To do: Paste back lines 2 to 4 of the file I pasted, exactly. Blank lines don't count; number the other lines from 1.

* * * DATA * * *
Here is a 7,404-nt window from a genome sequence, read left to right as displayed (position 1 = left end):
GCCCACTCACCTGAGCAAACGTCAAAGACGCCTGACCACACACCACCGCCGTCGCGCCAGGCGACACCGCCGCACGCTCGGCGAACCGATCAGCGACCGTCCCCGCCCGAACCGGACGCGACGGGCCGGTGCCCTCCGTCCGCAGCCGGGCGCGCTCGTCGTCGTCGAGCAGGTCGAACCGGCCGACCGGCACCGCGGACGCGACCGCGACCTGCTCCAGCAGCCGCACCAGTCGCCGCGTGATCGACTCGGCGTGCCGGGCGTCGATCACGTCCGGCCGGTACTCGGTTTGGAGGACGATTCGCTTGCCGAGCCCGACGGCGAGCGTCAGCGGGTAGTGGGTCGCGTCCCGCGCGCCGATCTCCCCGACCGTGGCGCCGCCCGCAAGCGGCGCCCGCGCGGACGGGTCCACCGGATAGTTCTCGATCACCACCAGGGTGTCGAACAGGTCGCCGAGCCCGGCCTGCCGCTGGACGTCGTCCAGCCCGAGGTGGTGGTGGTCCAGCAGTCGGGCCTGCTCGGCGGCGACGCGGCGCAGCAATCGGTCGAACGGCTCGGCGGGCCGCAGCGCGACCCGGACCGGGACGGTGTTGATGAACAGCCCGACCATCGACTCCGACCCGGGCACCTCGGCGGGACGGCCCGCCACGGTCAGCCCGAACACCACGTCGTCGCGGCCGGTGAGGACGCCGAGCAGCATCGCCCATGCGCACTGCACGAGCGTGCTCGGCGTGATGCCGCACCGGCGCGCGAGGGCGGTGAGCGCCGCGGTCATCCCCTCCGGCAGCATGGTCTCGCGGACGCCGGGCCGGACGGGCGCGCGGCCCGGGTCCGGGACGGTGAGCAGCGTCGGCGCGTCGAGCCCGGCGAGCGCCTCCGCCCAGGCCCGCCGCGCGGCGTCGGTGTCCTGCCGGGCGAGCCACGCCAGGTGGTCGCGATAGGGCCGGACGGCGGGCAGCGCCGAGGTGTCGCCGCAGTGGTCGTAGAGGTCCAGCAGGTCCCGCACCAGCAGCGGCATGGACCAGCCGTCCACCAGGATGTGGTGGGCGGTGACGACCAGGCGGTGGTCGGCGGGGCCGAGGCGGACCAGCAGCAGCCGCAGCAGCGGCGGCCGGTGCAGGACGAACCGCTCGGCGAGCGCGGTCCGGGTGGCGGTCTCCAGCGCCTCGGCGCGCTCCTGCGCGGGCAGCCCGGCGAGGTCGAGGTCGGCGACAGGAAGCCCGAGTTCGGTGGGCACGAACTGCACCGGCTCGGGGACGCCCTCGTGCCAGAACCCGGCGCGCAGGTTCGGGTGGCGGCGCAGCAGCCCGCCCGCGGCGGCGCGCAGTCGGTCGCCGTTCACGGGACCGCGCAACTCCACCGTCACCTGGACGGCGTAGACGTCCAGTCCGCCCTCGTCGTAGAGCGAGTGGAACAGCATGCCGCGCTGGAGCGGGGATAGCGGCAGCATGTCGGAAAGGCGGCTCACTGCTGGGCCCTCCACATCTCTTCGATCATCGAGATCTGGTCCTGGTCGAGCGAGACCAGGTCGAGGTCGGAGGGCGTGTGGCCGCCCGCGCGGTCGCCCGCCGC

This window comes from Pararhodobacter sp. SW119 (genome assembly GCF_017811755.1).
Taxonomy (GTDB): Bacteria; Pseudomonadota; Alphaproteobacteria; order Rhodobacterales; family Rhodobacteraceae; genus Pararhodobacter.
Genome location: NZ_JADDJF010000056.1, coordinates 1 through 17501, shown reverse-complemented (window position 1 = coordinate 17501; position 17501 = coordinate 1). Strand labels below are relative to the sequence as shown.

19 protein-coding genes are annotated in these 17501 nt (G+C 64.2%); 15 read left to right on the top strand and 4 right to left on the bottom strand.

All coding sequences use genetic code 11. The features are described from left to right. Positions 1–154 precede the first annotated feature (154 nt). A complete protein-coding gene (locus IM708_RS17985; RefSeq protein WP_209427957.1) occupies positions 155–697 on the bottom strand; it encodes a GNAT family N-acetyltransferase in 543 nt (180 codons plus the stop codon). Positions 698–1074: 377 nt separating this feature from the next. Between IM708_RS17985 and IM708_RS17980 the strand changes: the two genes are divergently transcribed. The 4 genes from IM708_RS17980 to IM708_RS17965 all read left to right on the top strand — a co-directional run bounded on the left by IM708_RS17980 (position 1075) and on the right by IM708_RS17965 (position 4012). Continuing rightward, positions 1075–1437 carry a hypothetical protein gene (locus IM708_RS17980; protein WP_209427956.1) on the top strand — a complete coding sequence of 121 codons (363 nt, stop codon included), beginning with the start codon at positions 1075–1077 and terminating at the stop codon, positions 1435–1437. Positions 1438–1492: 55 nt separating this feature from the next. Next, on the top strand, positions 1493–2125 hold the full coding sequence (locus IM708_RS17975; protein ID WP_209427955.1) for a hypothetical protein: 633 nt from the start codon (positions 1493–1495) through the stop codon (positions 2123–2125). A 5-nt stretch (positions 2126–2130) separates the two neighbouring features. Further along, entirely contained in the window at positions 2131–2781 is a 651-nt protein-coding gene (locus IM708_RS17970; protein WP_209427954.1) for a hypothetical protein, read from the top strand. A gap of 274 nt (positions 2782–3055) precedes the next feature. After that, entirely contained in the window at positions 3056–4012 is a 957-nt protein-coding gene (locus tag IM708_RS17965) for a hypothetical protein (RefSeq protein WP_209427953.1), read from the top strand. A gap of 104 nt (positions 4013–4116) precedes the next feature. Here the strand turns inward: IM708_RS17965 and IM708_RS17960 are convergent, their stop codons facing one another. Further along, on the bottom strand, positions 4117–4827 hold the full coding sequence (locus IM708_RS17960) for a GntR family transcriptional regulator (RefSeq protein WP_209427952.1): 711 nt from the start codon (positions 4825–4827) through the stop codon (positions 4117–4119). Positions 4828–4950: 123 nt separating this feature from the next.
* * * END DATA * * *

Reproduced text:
GCCCACTCACCTGAGCAAACGTCAAAGACGCCTGACCACACACCACCGCCGTCGCGCCAGGCGACACCGCCGCACGCTCGGCGAACCGATCAGCGACCGTCCCCGCCCGAACCGGACGCGACGGGCCGGTGCCCTCCGTCCGCAGCCGGGCGCGCTCGTCGTCGTCGAGCAGGTCGAACCGGCCGACCGGCACCGCGGACGCGACCGCGACCTGCTCCAGCAGCCGCACCAGTCGCCGCGTGATCGACTCGGCGTGCCGGGCGTCGATCACGTCCGGCCGGTACTCGGTTTGGAGGACGATTCGCTTGCCGAGCCCGACGGCGAGCGTCAGCGGGTAGTGGGTCGCGTCCCGCGCGCCGATCTCCCCGACCGTGGCGCCGCCCGCAAGCGGCGCCCGCGCGGACGGGTCCACCGGATAGTTCTCGATCACCACCAGGGTGTCGAACAGGTCGCCGAGCCCGGCCTGCCGCTGGACGTCGTCCAGCCCGAGGTGGTGGTGGTCCAGCAGTCGGGCCTGCTCGGCGGCGACGCGGCGCAGCAATCGGTCGAACGGCTCGGCGGGCCGCAGCGCGACCCGGACCGGGACGGTGTTGATGAACAGCCCGACCATCGACTCCGACCCGGGCACCTCGGCGGGACGGCCCGCCACGGTCAGCCCGAACACCACGTCGTCGCGGCCGGTGAGGACGCCGAGCAGCATCGCCCATGCGCACTGCACGAGCGTGCTCGGCGTGATGCCGCACCGGCGCGCGAGGGCGGTGAGCGCCGCGGTCATCCCCTCCGGCAGCATGGTCTCGCGGACGCCGGGCCGGACGGGCGCGCGGCCCGGGTCCGGGACGGTGAGCAGCGTCGGCGCGTCGAGCCCGGCGAGCGCCTCCGCCCAGGCCCGCCGCGCGGCGTCGGTGTCCTGCCGGGCGAGCCACGCCAGGTGGTCGCGATAGGGCCGGACGGCGGGCAGCGCCGAGGTGTCGCCGCAGTGGTCGTAGAGGTCCAGCAGGTCCCGCACCAGCAGCGGCATGGACCAGCCGTCCACCAGGATGTGGTGGGCGGTGACGACCAGGCGGTGGTCGGCGGGGCCGAGGCGGACCAGCAGCAGCCGCAGCAGCGGCGGCCGGTGCAGGACGAACCGCTCGGCGAGCGCGGTCCGGGTGGCGGTCTCCAGCGCCTCGGCGCGCTCCTGCGCGGGCAGCCCGGCGAGGTCGAGGTCGGCGACAGGAAGCCCGAGTTCGGTGGGCACGAACTGCACCGGCTCGGGGACGCCCTCGTGCCAGAACCCGGCGCGCAGGTTCGGGTGGCGGCGCAGCAGCCCGCCCGCGGCGGCGCGCAGTCGGTCGCCGTTCACGGGACCGCGCAACTCCACCGTCACCTGGACGGCGTAGACGTCCAGTCCGCCCTCGTCGTAGAGCGAGTGGAACAGCATGCCGCGCTGGAGCGGGGATAGCGGCAGCATGTCGGAAAGGCGGCTCACTGCTGGGCCCTCCACATCTCTTCGATCATCGAGATCTGGTCCTGGTCGAGCGAGACCAGGTCGAGGTCGGAGGGCGTGTGGCCGCCCGCGCGGTCGCCCGCCGC

This window comes from Pararhodobacter sp. SW119 (genome assembly GCF_017811755.1).
Taxonomy (GTDB): Bacteria; Pseudomonadota; Alphaproteobacteria; order Rhodobacterales; family Rhodobacteraceae; genus Pararhodobacter.